This is a collection of short stories revolving around a central character, a robot psychologist who is about to retire. She reminisces to a reporter and the stories represent the events she is telling the reporter about, although as told by a narrator other than the psychologist. All of the stories turn on the Three Rules of Robotics, which I’m sure another review or two have spelled out elsewhere.
This book in the first in the series and although I have not read the others (yet), I can tell you the story in the Will Smith movie is not found in this book or any of the others. Characters, situations, and ideas from this book do appear in that movie, but the idea of a violent robot uprising runs contrary to the theme in this book of robots not generally being able to harm humans. Though, the final story in this book suggests robots may be able to subtly manipulate mankind to their mutual benefit.
The stories are mostly clever and fun. The dialogue, the ways the characters interact, and the underlying “science”, now seem quaint of course. But younger readers will still enjoy this sci-fi classic if they suspend the part of their mind struggling with that and just enjoy the stories themselves.
I recommend this book, especially if you are a fan of vintage sci fi.
As others have noted, there are parts of these stories that are very beautifully written. I rushed through the book, though, and missed some of the finer points. My loss. On the other hand, perhaps some of the points were too subtle for me to catch. I wonder it it’d become more clear to me if I saw the movie...
In any case, the descriptions the author provides of life in small-town Montana and working in the woods with the US Forest Service in the early twentieth century were very interesting. And the fact these details were worked into the stories was neat.
I bought this classic book (in paper format) many years ago to read to my kids. I started reading it to them twice, but never got far before giving up. To be honest, I wondered what the fuss was about. But then I never got past the first quarter or so of the book.
The nice thing about audible books is, unlike a regular book, it's easier to keep reading than it is to stop. So, I decided to give this book a second chance yesterday when Audible put it on sale. I bought it and listened from start to finish. Wow, I'm sure glad I did.
The story is very original. It tells the tale of a space-travelling child who meets an air-travelling adult. The final three quarters of the book sets out a profound and poignant view of life and does so in such a way that you can never quite decide whether it's aimed at children or adults.
The story is very touching and thought-provoking and a good use of two hours of your life (or your kids’ lives). Highly recommended.
This book moved me in the way the movie “Saving Pvt. Ryan” did (especially that movie’s initial D-Day scene). There are countless war movies and books, but these are the only two I am familiar with that were capable of bringing home the horror of war. My father fought in WWII and never told war stories or even talked about combat other than in vague ways. In his view war was a senseless “meat grinder”. I never felt I knew what he was getting at until after I'd seen Saving Pvt. Ryan and read “All Quiet on the Western Front”.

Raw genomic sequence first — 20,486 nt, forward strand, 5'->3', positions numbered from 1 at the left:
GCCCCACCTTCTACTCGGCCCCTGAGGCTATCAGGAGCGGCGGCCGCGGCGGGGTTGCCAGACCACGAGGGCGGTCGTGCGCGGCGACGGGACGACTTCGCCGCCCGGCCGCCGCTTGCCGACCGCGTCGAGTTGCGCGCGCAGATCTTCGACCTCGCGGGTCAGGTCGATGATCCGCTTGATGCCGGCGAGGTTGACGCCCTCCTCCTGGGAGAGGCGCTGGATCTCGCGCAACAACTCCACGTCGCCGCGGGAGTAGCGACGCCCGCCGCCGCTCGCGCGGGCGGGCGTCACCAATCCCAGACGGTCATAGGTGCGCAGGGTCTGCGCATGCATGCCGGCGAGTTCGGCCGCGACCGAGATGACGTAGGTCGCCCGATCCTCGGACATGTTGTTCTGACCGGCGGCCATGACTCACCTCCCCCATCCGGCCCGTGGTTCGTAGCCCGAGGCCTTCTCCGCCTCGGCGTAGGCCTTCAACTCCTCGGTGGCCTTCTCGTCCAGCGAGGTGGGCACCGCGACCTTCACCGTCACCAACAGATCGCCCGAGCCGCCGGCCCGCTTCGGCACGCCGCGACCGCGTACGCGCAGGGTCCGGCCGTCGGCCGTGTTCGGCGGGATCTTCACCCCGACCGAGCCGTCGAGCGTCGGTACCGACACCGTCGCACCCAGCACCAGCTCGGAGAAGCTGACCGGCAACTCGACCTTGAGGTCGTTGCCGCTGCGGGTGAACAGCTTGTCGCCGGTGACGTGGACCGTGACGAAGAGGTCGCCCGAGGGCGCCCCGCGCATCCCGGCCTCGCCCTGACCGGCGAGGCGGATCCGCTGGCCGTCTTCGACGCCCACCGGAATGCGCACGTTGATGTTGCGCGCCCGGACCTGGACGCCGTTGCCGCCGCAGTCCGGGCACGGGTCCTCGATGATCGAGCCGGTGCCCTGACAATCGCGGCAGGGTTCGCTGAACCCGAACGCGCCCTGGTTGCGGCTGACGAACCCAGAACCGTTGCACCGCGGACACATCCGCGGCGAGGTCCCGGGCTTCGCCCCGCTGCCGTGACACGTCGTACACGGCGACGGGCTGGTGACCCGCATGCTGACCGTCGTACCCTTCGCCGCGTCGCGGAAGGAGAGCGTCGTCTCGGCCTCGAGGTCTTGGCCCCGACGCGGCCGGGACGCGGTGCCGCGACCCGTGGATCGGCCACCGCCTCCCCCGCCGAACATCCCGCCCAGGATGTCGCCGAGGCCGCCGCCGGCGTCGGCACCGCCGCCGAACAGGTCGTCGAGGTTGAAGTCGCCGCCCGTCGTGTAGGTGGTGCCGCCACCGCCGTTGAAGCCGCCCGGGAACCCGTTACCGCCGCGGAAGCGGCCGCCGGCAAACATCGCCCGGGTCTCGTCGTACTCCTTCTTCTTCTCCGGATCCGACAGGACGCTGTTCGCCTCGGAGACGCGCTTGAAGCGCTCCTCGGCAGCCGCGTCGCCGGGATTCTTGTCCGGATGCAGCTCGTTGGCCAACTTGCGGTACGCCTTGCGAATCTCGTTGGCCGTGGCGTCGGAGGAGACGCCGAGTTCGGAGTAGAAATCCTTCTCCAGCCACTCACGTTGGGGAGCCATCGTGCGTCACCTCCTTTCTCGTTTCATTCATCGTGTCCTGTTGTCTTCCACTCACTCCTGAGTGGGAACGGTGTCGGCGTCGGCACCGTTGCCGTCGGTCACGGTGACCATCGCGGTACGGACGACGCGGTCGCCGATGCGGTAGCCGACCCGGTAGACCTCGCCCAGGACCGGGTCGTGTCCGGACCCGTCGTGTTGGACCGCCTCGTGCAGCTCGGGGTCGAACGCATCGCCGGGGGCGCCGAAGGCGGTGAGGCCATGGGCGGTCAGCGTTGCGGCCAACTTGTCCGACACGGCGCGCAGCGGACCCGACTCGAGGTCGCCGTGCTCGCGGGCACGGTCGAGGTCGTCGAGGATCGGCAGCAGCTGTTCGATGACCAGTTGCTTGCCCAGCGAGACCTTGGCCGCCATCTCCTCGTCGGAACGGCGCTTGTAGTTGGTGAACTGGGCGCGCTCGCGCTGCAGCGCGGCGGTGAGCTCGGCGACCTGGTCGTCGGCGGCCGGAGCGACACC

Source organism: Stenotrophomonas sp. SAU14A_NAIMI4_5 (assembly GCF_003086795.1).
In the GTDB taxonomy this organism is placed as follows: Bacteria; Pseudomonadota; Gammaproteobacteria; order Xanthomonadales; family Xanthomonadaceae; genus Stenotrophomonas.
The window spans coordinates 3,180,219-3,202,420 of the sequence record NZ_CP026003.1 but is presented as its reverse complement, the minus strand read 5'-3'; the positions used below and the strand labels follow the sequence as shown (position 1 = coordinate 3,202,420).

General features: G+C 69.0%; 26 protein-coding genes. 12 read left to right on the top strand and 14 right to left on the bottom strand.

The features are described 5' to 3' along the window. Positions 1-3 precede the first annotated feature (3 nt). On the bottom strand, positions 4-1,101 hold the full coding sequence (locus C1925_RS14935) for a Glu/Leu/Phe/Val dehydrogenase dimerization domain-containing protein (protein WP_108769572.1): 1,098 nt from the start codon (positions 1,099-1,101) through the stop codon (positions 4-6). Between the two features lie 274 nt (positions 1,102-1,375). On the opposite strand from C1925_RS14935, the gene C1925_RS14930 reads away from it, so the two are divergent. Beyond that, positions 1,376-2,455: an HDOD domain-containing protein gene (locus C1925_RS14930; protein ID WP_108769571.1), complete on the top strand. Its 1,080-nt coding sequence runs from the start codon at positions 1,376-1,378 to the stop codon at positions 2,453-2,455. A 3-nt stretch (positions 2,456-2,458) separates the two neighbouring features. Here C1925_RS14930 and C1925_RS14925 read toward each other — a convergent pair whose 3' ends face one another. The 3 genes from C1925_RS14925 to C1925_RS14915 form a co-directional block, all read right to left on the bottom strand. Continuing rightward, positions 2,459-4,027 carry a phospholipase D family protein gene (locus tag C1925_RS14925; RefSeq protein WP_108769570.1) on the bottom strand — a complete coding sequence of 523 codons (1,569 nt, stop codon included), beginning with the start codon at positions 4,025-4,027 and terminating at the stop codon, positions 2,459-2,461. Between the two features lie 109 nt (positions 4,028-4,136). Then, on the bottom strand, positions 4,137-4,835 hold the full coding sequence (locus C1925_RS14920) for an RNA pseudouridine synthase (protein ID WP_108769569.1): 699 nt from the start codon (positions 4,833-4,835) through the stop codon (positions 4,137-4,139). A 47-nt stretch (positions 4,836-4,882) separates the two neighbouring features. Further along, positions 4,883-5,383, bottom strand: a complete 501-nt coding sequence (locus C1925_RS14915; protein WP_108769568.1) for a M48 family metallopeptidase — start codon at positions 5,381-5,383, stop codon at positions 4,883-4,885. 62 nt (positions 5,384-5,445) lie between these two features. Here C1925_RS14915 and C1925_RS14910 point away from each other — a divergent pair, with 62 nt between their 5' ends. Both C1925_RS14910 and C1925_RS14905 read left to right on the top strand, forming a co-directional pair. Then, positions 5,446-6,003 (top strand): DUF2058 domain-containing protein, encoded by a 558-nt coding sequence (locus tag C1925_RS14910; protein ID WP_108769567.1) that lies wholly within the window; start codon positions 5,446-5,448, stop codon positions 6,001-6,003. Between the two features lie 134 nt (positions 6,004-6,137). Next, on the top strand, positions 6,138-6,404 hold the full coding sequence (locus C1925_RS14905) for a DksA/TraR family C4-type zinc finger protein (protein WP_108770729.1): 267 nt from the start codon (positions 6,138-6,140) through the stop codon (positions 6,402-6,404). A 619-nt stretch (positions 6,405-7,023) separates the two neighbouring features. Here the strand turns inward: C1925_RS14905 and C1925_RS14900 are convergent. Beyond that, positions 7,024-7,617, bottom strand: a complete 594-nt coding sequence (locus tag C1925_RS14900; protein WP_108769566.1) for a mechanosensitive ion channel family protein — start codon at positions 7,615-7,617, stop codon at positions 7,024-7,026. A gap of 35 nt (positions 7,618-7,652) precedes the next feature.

All Quiet is written by a WWI combat veteran and tells tells the story of Paul Baumer who, along with his classmates is encouraged to join the war with a great deal of patriotic talk by those who, by virtue of their age or position, need never fight themselves. Paul soon discovers that, as U.S. Gen. Sherman said:
"I am tired and sick of war. Its glory is all moonshine. It is only those who have neither fired a shot nor heard the shrieks and groans of the wounded who cry aloud for blood, for vengeance, for desolation. War is hell."
"There is many a boy here today who looks on war as all glory, but, boys, it is all hell."
I finished this book thinking, for mankind to evolve, wars should simply be banned (or, as suggested by Paul and his comrades, turned into life-and-death tournaments between the world leaders and generals who declare them).
The narrator is perfect and really does the material justice. And the writing itself is beautiful. Unreservedly recommended. A+
I don’t usually read crime or suspense novels, but I read this one because of its author’s reputation and the reputation of the novel itself. I’m glad I did. Nothing impresses me more than when an author can really surprise you. And Ira Levin really delivers in this suspense classic. That’s all I’ll say about surprises.
One of the reasons I usually don’t enjoy suspense novels is because they are, obviously, designed to make you tense. And, if you can’t keep reading, say because you have to go to work, then you remain in suspense. This book did keep me in suspense, but it was a fun ride, so no regrets.
I recommend this book, especially if you are a crime/suspense fan and would like to read an early example of top notch suspense writing.
A fun read. It takes a realistic-feeling approach to the physics of war in space. The politics as well. The characters are refreshingly down-to-earth (no apologies, pun-haters), instead of someone's fantasy of what a cool and macho space warrior should be like.
It's really an amazing book if you take into account that it was written in the 1970s. Until I finished reading it and checked, I had assumed it was written later.
Final note: at double speed, which is how I often listen to fiction, the narrator sounded like Peter Parker from the 1960s Spider-Man cartoon. Funny. I kept waiting to hear him say, 'Wallopping web-snappers!'